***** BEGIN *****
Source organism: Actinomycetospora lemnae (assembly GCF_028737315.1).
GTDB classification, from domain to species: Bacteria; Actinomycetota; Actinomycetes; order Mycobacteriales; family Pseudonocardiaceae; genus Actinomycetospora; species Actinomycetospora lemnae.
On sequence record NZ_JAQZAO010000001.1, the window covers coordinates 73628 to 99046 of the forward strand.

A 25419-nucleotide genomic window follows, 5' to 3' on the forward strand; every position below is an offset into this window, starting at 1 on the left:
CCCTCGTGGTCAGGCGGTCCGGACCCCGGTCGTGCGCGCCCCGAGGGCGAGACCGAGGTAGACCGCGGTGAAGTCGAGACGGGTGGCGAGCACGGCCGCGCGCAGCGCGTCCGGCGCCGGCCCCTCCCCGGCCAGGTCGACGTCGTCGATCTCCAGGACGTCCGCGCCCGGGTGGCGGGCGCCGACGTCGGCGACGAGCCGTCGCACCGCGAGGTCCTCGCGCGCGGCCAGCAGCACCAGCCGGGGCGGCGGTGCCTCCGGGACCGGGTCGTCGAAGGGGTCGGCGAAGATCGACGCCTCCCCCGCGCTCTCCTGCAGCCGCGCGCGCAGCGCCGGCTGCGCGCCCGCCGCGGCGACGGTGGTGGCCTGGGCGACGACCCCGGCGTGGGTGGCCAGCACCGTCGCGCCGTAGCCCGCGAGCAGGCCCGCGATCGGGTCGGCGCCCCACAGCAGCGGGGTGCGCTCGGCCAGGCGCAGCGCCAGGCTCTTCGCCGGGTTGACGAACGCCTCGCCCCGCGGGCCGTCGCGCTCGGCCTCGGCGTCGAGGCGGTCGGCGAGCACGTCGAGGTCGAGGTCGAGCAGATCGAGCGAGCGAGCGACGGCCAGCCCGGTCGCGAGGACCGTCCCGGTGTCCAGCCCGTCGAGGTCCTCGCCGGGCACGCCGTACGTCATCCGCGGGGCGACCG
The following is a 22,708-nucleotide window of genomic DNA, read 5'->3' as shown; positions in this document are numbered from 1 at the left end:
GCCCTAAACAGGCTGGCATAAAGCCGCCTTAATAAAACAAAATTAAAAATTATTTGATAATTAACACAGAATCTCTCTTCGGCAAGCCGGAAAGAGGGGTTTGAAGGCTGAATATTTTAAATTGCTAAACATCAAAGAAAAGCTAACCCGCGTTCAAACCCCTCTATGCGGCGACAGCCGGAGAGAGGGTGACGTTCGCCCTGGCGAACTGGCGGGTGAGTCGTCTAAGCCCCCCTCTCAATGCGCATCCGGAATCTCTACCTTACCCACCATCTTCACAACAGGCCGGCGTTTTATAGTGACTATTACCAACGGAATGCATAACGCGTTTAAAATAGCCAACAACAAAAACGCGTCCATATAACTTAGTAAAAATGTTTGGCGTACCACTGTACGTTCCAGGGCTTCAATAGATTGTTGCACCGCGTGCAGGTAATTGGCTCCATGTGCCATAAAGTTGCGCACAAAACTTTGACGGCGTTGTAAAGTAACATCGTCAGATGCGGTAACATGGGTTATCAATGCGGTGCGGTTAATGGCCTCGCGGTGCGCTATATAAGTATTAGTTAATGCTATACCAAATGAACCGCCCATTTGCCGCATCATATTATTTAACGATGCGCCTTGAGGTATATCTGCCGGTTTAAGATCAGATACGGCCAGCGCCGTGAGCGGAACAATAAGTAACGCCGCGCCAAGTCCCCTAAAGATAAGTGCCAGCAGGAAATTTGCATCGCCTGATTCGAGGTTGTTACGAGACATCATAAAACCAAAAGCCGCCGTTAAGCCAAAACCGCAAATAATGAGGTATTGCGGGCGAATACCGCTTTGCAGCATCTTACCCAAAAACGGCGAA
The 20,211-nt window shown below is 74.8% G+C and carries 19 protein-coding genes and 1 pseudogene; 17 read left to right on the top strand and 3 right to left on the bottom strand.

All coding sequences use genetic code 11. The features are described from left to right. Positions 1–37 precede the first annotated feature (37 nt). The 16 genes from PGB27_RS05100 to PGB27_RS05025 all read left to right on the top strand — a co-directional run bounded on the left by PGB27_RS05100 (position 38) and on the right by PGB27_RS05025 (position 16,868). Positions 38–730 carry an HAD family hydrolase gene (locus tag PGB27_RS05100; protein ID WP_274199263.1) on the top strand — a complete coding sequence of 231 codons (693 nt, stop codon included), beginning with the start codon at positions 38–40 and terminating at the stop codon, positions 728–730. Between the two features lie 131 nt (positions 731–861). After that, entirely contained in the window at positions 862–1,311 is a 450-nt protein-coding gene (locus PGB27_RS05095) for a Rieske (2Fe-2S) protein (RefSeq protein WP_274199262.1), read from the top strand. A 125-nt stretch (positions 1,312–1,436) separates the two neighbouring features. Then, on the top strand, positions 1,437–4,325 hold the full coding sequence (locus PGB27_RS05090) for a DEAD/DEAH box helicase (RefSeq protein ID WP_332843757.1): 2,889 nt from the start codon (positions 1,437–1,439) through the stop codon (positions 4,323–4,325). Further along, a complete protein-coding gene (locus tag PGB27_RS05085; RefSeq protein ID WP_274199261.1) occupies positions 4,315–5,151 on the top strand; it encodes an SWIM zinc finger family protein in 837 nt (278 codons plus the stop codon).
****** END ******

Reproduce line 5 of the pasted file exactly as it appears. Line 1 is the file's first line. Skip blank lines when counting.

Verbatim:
CCCTCGTGGTCAGGCGGTCCGGACCCCGGTCGTGCGCGCCCCGAGGGCGAGACCGAGGTAGACCGCGGTGAAGTCGAGACGGGTGGCGAGCACGGCCGCGCGCAGCGCGTCCGGCGCCGGCCCCTCCCCGGCCAGGTCGACGTCGTCGATCTCCAGGACGTCCGCGCCCGGGTGGCGGGCGCCGACGTCGGCGACGAGCCGTCGCACCGCGAGGTCCTCGCGCGCGGCCAGCAGCACCAGCCGGGGCGGCGGTGCCTCCGGGACCGGGTCGTCGAAGGGGTCGGCGAAGATCGACGCCTCCCCCGCGCTCTCCTGCAGCCGCGCGCGCAGCGCCGGCTGCGCGCCCGCCGCGGCGACGGTGGTGGCCTGGGCGACGACCCCGGCGTGGGTGGCCAGCACCGTCGCGCCGTAGCCCGCGAGCAGGCCCGCGATCGGGTCGGCGCCCCACAGCAGCGGGGTGCGCTCGGCCAGGCGCAGCGCCAGGCTCTTCGCCGGGTTGACGAACGCCTCGCCCCGCGGGCCGTCGCGCTCGGCCTCGGCGTCGAGGCGGTCGGCGAGCACGTCGAGGTCGAGGTCGAGCAGATCGAGCGAGCGAGCGACGGCCAGCCCGGTCGCGAGGACCGTCCCGGTGTCCAGCCCGTCGAGGTCCTCGCCGGGCACGCCGTACGTCATCCGCGGGGCGACCG